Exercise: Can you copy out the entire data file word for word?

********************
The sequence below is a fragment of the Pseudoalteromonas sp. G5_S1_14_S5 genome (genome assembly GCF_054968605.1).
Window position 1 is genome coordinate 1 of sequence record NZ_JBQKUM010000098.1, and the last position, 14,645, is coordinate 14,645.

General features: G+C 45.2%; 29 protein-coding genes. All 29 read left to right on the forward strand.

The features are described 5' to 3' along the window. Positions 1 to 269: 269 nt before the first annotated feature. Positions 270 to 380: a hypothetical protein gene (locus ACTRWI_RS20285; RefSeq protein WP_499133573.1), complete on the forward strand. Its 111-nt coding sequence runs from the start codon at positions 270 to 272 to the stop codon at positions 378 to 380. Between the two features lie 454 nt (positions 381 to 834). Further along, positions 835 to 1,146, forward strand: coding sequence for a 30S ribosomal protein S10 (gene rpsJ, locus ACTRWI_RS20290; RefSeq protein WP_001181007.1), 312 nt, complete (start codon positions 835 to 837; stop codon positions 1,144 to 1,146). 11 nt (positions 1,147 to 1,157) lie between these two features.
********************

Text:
The sequence below is a fragment of the Pseudoalteromonas sp. G5_S1_14_S5 genome (genome assembly GCF_054968605.1).
Window position 1 is genome coordinate 1 of sequence record NZ_JBQKUM010000098.1, and the last position, 14,645, is coordinate 14,645.

General features: G+C 45.2%; 29 protein-coding genes. All 29 read left to right on the forward strand.

The features are described 5' to 3' along the window. Positions 1 to 269: 269 nt before the first annotated feature. Positions 270 to 380: a hypothetical protein gene (locus ACTRWI_RS20285; RefSeq protein WP_499133573.1), complete on the forward strand. Its 111-nt coding sequence runs from the start codon at positions 270 to 272 to the stop codon at positions 378 to 380. Between the two features lie 454 nt (positions 381 to 834). Further along, positions 835 to 1,146, forward strand: coding sequence for a 30S ribosomal protein S10 (gene rpsJ, locus ACTRWI_RS20290; RefSeq protein WP_001181007.1), 312 nt, complete (start codon positions 835 to 837; stop codon positions 1,144 to 1,146). 11 nt (positions 1,147 to 1,157) lie between these two features.